Stifel Nicolaus analyst Dan Bernstein has upgraded shares of Healthcare Realty Trust to 'buy' from 'hold,' saying the Nashville-based REIT is a good value for investors to step in after it slipped from above to $25 to below $23 in the recent market swoon. Bernstein sees more than 20 percent upside for Healthcare Realty (Ticker: HR), which was changing hands at almost $23.20 Wednesday afternoon. Read more here.
The equity research team at RBC Capital Markets says investors should stay in (or get back into) many of the names that were doing well before the market's recent slide. Among these "market darlings," they say, is Nashville-based HCA Holdings, which has fallen 10 percent in the past month — right in line with the S&P 500 Index. HCA (Ticker HCA) fell 1.7 percent Tuesday to $83.09.
Securities law firm Block & Leviton has filed a federal class action suit against AAC Holdings.
The case alleges the Brentwood addiction treatment company made "false and misleading statements" related to legal proceedings, including the pending charges against former AAC president Jerrod Menz and a company subsidiary in California.
Earlier this month, AAC disclosed the unsealed indictment against Menz and the company, which included second degree murder and adult abuse charges.
"The [share price] drop in the days following the disclosure of the indictments equaled approximately $153 million in market capitalization losses," the law firm said in a release.
The suit, filed in the U.S. District Court for the Middle District of Tennessee, is on behalf of investors who purchased AAC shares between October 2, 2014 and August 3, 2015, when the indictments were announced. For more, click here.
Updated Tuesday morning:
Cardinal Health has announced its intent to buy a majority stake in naviHealth in a deal expected to close later this week. Ohio-based Cardinal is paying $290 million in cash for 71 percent of Brentwood-based naviHealth — which works with some 2 million health plan members — with the goal of buying the remainder of the company in stages over the next four years.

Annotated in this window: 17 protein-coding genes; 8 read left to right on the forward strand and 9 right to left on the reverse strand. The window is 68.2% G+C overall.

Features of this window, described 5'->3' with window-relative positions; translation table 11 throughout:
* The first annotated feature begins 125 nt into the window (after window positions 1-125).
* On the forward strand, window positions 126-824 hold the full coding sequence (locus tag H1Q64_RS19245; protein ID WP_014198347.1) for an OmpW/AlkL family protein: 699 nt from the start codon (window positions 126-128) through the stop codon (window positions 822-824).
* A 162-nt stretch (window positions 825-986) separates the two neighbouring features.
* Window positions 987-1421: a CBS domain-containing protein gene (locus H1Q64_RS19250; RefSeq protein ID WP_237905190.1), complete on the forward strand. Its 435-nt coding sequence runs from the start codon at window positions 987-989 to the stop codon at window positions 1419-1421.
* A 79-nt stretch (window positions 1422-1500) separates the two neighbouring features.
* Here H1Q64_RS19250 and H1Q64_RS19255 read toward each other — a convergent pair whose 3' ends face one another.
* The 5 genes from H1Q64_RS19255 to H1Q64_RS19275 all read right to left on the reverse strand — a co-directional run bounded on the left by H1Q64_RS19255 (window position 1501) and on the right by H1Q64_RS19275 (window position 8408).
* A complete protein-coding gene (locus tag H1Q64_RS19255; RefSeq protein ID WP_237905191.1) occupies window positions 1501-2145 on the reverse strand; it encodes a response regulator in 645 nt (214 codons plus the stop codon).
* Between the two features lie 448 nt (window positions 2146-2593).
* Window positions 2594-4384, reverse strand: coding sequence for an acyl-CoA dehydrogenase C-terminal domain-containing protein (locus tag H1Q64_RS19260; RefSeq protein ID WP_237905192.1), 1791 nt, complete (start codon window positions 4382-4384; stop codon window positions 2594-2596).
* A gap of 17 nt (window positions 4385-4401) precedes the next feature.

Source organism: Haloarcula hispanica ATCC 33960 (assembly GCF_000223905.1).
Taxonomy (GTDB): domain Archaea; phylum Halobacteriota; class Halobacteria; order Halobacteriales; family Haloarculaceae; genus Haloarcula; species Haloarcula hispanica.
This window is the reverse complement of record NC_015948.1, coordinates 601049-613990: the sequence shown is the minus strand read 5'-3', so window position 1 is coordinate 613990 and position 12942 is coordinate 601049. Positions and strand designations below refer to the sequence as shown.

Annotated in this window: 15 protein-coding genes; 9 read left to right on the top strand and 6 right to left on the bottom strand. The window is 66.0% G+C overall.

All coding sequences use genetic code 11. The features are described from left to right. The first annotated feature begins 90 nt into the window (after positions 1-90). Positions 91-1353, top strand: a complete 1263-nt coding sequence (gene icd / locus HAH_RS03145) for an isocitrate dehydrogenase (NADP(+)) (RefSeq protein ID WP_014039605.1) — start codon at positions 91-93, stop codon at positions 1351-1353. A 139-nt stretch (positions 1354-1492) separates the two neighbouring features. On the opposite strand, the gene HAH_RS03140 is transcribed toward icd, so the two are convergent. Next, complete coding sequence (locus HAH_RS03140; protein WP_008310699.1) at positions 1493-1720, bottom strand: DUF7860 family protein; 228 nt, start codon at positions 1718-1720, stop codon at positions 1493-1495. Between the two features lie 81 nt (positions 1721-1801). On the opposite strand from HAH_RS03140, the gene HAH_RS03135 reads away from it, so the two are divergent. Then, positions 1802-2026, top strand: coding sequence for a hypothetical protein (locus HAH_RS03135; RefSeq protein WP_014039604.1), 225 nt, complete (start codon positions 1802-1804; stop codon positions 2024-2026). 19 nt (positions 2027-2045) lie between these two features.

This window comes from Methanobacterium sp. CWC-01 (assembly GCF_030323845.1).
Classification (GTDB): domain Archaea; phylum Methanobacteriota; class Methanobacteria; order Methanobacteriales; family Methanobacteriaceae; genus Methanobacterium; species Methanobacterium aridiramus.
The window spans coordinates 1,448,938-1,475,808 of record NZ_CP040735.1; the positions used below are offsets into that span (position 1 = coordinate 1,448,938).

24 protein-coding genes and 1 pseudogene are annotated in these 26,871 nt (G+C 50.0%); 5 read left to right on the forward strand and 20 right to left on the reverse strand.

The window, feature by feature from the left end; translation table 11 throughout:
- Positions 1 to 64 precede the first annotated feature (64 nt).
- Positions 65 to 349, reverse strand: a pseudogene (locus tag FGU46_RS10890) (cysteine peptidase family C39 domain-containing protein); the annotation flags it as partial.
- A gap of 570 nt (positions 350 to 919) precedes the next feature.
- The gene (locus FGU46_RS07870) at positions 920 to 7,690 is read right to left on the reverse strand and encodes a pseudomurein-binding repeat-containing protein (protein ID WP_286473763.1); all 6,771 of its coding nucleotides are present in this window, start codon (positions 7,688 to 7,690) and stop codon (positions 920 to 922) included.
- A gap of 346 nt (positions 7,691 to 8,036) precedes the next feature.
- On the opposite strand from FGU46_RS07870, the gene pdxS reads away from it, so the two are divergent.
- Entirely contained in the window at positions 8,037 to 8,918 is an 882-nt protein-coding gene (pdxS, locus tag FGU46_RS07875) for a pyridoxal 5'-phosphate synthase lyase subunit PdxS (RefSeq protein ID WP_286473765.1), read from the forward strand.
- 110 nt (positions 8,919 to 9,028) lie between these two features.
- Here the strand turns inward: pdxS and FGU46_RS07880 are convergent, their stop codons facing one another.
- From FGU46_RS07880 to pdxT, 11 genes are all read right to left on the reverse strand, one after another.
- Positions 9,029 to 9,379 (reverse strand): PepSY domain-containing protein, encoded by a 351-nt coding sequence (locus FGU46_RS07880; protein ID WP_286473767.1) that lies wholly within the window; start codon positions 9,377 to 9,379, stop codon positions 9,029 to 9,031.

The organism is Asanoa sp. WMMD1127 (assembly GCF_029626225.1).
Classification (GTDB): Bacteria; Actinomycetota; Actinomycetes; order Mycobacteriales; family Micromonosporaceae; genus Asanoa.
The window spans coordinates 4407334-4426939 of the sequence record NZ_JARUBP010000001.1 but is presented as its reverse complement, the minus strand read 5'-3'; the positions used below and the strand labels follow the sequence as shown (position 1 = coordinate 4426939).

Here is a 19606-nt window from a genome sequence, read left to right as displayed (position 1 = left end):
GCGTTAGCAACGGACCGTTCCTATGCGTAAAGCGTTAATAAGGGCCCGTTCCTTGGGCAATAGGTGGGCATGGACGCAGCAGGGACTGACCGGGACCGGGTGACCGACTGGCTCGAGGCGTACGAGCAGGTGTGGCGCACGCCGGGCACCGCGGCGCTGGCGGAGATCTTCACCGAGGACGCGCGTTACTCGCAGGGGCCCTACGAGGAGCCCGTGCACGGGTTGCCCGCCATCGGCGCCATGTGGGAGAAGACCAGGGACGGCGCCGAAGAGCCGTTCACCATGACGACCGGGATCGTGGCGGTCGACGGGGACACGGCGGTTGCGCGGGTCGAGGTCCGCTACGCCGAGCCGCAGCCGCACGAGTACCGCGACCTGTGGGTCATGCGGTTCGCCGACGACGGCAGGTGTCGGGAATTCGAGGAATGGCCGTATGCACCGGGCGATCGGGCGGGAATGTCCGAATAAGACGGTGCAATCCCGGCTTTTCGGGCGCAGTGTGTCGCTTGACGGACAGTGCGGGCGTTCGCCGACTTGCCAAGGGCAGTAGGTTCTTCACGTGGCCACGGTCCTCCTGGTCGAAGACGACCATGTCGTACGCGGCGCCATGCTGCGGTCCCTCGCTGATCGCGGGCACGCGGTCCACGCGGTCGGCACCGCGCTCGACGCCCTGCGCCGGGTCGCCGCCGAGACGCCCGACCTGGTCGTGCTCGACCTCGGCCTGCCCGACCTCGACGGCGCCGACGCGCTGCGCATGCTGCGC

“Discharge and post-acute care coordination is critical for both hospital CEOs and their patients, as care is increasingly delivered in alternative sites and payment models shift the focus to patient outcomes rather than activity,” said Michael Petras, president of Cardinal Health at Home. “The acquisition of naviHealth aligns with Cardinal Health’s strategic priority of offering the most complete and integrated suite of services to meet the needs of our Integrated Delivery Network, hospital and other customers.”
Clay Richards, CEO of naviHealth, and his team will stay on to run the company and report up Petras. Cardinal executives say naviHealth will be accretive to the earnings of their medical segment, which in fiscal 2015 posted a segment margin of 3.8 percent on revenues of more than $11 billion.
As originally reported:
Milt Capps on Monday afternoon reported that medical products and services distribution giant Cardinal Health appears to be on the verge of buying local post-acute care manager naviHealth in a deal that could be worth as much as $400 million.
A Federal Trade Commission filing — check it out here — shows the deal clearing a notable regulatory hurdle. Buying naviHealth would be Cardinal's second major 2015 move involving a Middle Tennessee company: In April, the $103 billion-revenue company (Ticker: CAH) snapped up Metro Medical Supply.
SEE ALSO: A news release Monday from naviHealth saying it has extended its contract with a large Wisconsin health plan
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